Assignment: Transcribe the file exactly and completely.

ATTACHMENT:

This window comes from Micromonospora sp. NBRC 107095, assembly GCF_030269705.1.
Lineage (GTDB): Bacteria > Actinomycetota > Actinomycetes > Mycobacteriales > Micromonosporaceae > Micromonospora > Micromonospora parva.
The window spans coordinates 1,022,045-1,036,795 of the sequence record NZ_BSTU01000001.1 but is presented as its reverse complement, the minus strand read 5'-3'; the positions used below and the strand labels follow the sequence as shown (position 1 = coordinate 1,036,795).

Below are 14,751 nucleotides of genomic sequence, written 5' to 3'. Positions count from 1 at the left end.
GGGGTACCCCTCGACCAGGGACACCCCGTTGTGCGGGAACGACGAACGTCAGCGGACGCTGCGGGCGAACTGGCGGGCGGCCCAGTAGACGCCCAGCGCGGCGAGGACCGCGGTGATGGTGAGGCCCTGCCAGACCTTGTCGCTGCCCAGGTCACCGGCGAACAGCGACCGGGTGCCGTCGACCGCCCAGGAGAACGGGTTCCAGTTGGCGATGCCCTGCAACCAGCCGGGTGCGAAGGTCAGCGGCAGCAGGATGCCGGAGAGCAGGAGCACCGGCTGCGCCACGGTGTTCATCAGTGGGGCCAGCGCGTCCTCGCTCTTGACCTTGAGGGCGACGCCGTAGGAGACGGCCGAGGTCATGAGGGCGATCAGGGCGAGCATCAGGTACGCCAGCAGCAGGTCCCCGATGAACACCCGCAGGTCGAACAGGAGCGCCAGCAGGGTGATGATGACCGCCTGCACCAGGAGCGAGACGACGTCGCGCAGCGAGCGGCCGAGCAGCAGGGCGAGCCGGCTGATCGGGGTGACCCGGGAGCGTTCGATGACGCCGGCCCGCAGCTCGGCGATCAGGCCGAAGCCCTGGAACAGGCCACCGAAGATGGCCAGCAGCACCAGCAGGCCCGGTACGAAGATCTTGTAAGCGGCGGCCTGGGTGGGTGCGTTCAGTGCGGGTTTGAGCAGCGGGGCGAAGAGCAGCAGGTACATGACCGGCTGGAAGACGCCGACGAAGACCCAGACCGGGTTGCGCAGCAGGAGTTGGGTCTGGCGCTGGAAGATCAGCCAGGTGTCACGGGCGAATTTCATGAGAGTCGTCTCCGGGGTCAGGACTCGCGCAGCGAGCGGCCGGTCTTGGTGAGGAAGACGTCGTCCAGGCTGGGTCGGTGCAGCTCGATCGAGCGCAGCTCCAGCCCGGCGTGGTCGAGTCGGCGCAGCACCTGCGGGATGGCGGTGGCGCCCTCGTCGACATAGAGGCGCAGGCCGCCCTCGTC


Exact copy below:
This window comes from Micromonospora sp. NBRC 107095, assembly GCF_030269705.1.
Lineage (GTDB): Bacteria > Actinomycetota > Actinomycetes > Mycobacteriales > Micromonosporaceae > Micromonospora > Micromonospora parva.
The window spans coordinates 1,022,045-1,036,795 of the sequence record NZ_BSTU01000001.1 but is presented as its reverse complement, the minus strand read 5'-3'; the positions used below and the strand labels follow the sequence as shown (position 1 = coordinate 1,036,795).

Below are 14,751 nucleotides of genomic sequence, written 5' to 3'. Positions count from 1 at the left end.
GGGGTACCCCTCGACCAGGGACACCCCGTTGTGCGGGAACGACGAACGTCAGCGGACGCTGCGGGCGAACTGGCGGGCGGCCCAGTAGACGCCCAGCGCGGCGAGGACCGCGGTGATGGTGAGGCCCTGCCAGACCTTGTCGCTGCCCAGGTCACCGGCGAACAGCGACCGGGTGCCGTCGACCGCCCAGGAGAACGGGTTCCAGTTGGCGATGCCCTGCAACCAGCCGGGTGCGAAGGTCAGCGGCAGCAGGATGCCGGAGAGCAGGAGCACCGGCTGCGCCACGGTGTTCATCAGTGGGGCCAGCGCGTCCTCGCTCTTGACCTTGAGGGCGACGCCGTAGGAGACGGCCGAGGTCATGAGGGCGATCAGGGCGAGCATCAGGTACGCCAGCAGCAGGTCCCCGATGAACACCCGCAGGTCGAACAGGAGCGCCAGCAGGGTGATGATGACCGCCTGCACCAGGAGCGAGACGACGTCGCGCAGCGAGCGGCCGAGCAGCAGGGCGAGCCGGCTGATCGGGGTGACCCGGGAGCGTTCGATGACGCCGGCCCGCAGCTCGGCGATCAGGCCGAAGCCCTGGAACAGGCCACCGAAGATGGCCAGCAGCACCAGCAGGCCCGGTACGAAGATCTTGTAAGCGGCGGCCTGGGTGGGTGCGTTCAGTGCGGGTTTGAGCAGCGGGGCGAAGAGCAGCAGGTACATGACCGGCTGGAAGACGCCGACGAAGACCCAGACCGGGTTGCGCAGCAGGAGTTGGGTCTGGCGCTGGAAGATCAGCCAGGTGTCACGGGCGAATTTCATGAGAGTCGTCTCCGGGGTCAGGACTCGCGCAGCGAGCGGCCGGTCTTGGTGAGGAAGACGTCGTCCAGGCTGGGTCGGTGCAGCTCGATCGAGCGCAGCTCCAGCCCGGCGTGGTCGAGTCGGCGCAGCACCTGCGGGATGGCGGTGGCGCCCTCGTCGACATAGAGGCGCAGGCCGCCCTCGTC